Show simple item record

dc.contributor.author Walford Davies, Damian
dc.date.accessioned 2008-11-11T15:04:39Z
dc.date.available 2008-11-11T15:04:39Z
dc.date.issued 2008-11-11
dc.identifier.citation Walford Davies , D 2008 , ' The Politics of Allusion: Caleb Williams, The Iron Chest, Middlemarch and the Armoire de Fer ' Review of English Studies. 53(212) , pp. 526-543 . en
dc.identifier.issn 0034-6551
dc.identifier.other PURE: 92460
dc.identifier.other dspace: 2160/1025
dc.identifier.uri http://hdl.handle.net/2160/1025
dc.description Walford Davies, D. (2002). The Politics of Allusion: Caleb Williams, The Iron Chest, Middlemarch and the Armoire de Fer. Review of English Studies. 53(212), pp.526-543 en
dc.description.abstract This article analyses the haunting presence in works by William Godwin, George Colman the younger, and George Eliot of the famous armoire de fer (iron chest) episode of the French Revolution. While its place in Godwin's Caleb Williams (1794) and in Colman's dramatization of Godwin's novel, The Iron Chest (1796), has been acknowledged, no critic has commented on its resonance in Middlemarch (1871¿2), in which it is rehearsed and rewritten. A consideration of the iconography of a contemporary print of the opening of the iron chest, and of allusion and allegory in Godwin's and Colman's texts, is followed by a look at the workings of the ¿Web of Allusion¿ in Middlemarch and George Eliot's and G. H. Lewes's interest in the careers of Godwin and Wollstonecraft. A discussion of the fascination in Eliot's novel¿and in Victorian fiction generally¿with the horrors of secrecy and the threat of blackmail leads to a focus on one of the pivotal scenes of Middlemarch which, it is argued, encodes references to the armoire de fer episode, the satirical print, and Caleb Williams. The significance of such allusiveness within the context of Eliot's ¿Study of Provincial Life¿ is deepened as the article foregrounds the Bulstrode narrative of Middlemarch, in which suggestive references to Caleb Williams are again inscribed. Finally, the correlation between these narratives of secrecy and disclosure and Eliot's narrative technique (emphatically that of Psychological ¿prying¿ and ¿revelation¿) is discussed. en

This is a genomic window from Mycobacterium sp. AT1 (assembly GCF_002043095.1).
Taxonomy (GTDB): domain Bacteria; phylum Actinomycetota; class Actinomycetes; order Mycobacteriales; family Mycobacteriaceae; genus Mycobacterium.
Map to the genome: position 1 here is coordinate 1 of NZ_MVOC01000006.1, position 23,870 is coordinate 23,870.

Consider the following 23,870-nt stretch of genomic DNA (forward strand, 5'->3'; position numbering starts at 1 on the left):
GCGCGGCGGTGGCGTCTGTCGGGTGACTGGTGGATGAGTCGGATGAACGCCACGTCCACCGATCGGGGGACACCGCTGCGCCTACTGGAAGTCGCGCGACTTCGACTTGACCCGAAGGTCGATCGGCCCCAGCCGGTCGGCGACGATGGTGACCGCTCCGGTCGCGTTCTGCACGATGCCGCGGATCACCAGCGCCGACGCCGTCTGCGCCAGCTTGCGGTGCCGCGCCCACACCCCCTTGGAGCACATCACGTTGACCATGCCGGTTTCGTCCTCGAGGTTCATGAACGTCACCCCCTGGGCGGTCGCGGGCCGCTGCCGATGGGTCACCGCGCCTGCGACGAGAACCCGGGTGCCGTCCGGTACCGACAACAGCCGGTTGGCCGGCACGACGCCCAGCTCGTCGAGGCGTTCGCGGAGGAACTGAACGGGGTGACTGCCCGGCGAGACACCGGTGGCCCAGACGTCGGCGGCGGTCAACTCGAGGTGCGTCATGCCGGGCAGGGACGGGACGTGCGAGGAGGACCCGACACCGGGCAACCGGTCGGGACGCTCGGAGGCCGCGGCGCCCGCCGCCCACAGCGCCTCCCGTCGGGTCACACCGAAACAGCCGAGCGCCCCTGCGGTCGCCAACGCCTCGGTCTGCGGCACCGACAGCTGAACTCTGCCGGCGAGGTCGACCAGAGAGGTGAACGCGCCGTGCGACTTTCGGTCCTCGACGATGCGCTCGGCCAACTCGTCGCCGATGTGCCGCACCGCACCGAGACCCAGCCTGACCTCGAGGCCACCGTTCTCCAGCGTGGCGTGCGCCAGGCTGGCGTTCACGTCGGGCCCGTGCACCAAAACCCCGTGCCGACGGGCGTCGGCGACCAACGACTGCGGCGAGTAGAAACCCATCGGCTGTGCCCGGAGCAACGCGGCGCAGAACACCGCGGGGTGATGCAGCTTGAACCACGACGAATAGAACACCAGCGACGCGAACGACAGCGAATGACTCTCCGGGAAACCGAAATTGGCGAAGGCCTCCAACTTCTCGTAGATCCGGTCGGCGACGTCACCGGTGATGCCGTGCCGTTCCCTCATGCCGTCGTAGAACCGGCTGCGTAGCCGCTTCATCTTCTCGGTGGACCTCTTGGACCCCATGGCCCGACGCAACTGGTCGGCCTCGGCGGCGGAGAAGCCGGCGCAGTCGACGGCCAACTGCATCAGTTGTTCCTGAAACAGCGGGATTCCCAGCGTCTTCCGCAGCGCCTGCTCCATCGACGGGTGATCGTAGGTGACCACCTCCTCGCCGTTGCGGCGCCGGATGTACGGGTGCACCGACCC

dc.format.extent 18 en
dc.language.iso eng
dc.relation.ispartof Review of English Studies. 53(212) en
dc.title The Politics of Allusion: Caleb Williams, The Iron Chest, Middlemarch and the Armoire de Fer en
dc.type Text en
dc.type.publicationtype Article (Journal) en
dc.contributor.institution Department of English and Creative Writing en
dc.description.status Peer reviewed en


Files in this item

Files Size Format View

There are no files associated with this item.

This item appears in the following Collection(s)

Show simple item record

Search Cadair


Advanced Search

Browse

Statistics